Archive for April 2011
I woke up this morning sounding like Harvey Fierstein after an all-night bender, and not in a sexy way. My throat felt like I had been sucking on a hot coal all night, my head was in a vise and my body felt the ache of the cumulative effect of the thousands of Burpees I have been subjecting my body to. I woke Shawni up with a series of hacking, wheezing, coughs followed by a dirgeful whine of “I don’t feel well”, my only solace being that I had successfully passed on yet another trait to my daughter: the inability to deal with having a cold.
I don’t handle being sick well. The problem is, I assume this is how I’m going to feel for the rest of my life and picture having to carry out the rest of my days in an achy, snotty haze. I also get very dramatic. My favorite being sick story– at least in terms of my scatologically-inclined son– happened when I was in Africa. There is a very mystical element to the story which I will forgo to get straight to the poop, as it were. On my last day in Tanzania, after having subjected myself to a diet of crocodile, boar, zebra and mopani worms– this was shortly after I had broken up with my Crazy Ex and I was trying to have an extreme adventure in order to ‘find myself’– I found myself with intense gastronomical pains. Okay, as I write this, knowing where it’s going, I should include the mystical elements. Shawni and I had been dating for six weeks before I decided to take a month to travel Africa. I left Shawni with no commitment, only that I’d be back in exactly one month (why the hell a guy like me would feel confident enough to leave a girl like Shawni hanging like that is only known by our Creator). Meanwhile, back at home, Shawni had been asking the same question. After consulting with some friends who told her that if I had wanted to call, I would have– this was before they had cellphone service in the Serengeti– Shawni decided that she would give me the month that I asked for, but if I didn’t come home on that day, she would start to date other people (isn’t it great how women can just decide to date other people? I decided many times in my life to date other people but no one decided to date me back). Anyway, I was having an amazing adventure in Africa that I didn’t want to end– and since in my sobriety I had decided to not climb Mt. Kilimanjaro in my Gap outfit, I instead opted to extend my trip with a three week Safari in South Africa. This was before internet, and Skype so I decided instead to fax my travel agent my request to extend my trip by three weeks. Exactly one minute after the fax went through the machine, all the food I had eaten since childhood went through me.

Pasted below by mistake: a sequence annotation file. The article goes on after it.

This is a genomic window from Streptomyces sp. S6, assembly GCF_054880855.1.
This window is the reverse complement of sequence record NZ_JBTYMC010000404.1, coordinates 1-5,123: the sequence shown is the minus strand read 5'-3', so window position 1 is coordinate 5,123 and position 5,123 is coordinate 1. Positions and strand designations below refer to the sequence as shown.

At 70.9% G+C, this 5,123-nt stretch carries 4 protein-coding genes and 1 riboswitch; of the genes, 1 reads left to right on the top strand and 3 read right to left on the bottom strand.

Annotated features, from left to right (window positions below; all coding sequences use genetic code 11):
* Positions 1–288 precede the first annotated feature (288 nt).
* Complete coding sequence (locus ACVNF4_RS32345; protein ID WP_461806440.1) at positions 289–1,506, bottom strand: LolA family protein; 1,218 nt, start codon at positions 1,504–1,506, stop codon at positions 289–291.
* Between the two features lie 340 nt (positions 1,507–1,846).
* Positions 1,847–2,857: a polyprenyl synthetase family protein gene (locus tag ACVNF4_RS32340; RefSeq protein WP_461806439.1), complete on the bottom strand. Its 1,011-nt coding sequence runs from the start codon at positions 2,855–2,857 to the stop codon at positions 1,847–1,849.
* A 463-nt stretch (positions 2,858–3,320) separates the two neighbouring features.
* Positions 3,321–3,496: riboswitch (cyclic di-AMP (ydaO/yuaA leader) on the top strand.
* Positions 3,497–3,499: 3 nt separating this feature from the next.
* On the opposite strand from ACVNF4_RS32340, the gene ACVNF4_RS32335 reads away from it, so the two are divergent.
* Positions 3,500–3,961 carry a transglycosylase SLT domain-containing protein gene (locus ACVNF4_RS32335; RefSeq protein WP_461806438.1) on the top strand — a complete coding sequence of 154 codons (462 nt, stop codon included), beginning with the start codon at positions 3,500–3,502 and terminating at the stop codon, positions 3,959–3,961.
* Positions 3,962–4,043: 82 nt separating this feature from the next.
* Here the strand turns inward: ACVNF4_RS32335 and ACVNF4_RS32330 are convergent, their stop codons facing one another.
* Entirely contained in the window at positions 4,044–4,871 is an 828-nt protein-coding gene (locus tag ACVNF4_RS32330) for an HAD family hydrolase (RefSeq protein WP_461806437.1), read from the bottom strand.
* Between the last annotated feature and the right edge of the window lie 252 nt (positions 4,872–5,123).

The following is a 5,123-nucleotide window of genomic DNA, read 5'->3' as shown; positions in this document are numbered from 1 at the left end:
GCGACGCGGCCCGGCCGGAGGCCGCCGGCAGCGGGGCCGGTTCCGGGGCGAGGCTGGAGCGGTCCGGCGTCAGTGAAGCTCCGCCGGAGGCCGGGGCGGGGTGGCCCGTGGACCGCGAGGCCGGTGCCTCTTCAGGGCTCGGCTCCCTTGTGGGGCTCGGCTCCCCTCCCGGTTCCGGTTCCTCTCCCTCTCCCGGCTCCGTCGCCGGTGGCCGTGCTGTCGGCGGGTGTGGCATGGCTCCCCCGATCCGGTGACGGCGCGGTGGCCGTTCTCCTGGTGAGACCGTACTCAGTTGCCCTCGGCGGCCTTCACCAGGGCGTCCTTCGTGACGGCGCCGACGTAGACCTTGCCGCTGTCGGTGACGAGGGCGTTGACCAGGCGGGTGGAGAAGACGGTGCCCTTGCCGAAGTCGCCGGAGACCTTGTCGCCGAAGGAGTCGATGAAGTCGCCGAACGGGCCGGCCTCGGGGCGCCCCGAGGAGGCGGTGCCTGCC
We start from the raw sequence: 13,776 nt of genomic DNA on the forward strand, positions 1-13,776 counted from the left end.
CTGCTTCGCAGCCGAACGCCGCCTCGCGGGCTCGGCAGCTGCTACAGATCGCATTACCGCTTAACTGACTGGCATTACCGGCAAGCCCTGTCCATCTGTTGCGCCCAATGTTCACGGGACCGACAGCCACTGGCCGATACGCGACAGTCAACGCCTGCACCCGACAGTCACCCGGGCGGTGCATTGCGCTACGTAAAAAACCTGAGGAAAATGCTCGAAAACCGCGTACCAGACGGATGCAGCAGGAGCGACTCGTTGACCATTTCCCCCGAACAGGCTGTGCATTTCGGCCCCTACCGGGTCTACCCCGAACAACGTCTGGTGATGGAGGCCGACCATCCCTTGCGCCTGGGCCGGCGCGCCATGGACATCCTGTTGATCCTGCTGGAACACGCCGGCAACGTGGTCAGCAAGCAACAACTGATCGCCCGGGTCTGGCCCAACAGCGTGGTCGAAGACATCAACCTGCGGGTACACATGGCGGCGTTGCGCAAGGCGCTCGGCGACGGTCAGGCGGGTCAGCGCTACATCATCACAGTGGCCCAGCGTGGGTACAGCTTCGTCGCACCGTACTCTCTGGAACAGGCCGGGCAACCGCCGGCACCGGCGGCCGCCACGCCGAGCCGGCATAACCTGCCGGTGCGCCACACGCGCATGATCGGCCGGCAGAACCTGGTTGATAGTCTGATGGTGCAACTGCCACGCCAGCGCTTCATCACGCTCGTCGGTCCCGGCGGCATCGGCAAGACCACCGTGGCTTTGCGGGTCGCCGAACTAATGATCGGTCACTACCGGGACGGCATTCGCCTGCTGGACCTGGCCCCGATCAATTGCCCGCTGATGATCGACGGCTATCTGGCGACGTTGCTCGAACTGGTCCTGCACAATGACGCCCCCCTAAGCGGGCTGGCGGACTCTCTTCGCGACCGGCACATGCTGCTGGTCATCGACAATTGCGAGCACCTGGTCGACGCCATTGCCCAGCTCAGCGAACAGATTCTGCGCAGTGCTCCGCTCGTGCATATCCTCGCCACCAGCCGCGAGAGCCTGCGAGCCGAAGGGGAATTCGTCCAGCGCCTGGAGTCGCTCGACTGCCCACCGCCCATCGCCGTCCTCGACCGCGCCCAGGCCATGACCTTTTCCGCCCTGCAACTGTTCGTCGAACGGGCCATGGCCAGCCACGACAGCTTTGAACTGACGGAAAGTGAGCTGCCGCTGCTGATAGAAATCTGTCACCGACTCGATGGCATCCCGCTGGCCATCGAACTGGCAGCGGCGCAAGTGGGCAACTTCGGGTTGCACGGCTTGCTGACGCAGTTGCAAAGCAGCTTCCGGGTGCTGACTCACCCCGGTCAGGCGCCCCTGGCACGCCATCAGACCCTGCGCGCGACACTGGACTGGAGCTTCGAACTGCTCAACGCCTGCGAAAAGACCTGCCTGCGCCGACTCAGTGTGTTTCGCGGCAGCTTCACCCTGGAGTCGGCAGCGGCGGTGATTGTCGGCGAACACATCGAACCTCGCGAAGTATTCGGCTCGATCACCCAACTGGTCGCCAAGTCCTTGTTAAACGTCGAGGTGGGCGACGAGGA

I raced back to my room in the half-star hotel I was staying at in Arusha, Tanzania, and broke into a raging fever. My body started shaking violently with the chills, so in order to combat that I put on every piece of clothing I had. I sweat through seven layers of Gap safari-wear in about four minutes. I was also parched, having sweat out– or worse– every drop of liquid in my body. I was so dehydrated it hurt to blink. For some reason this room, which did not have heat or an air conditioner, had a mini-fridge which was stocked with orange soda. I mustered my energy to open the bottle of Crush then guzzled down the sweet, cold contents in about a second and a half. My stomach instantly gurgled to life, and within another second and a half I was doing my best impression of an orange soda fountain. I tried this with the same result with two more bottles. The truth is, I probably could have used the same bottle, but that would have taken the story to a whole new disturbing level. Now, given that I assume every head cold will be the end of me, this was an extremely scary moment. I remember going to a travel doctor beforehand who warned me about dehydration. He gave me a pill to be used in Case of Emergency only– this pill was the equivalent of a life-raft, which once it hit my stomach, would inflate and keep me from going to the bathroom for two weeks. There were all sorts of warnings attached to this single pill, but I had no other choice. I fumbled for the container, popped open the last orange soda, and downed the pill. I collapsed on the bed, thankful for modern medicine. Fifteen seconds later the pill shot out of me, completely in tact.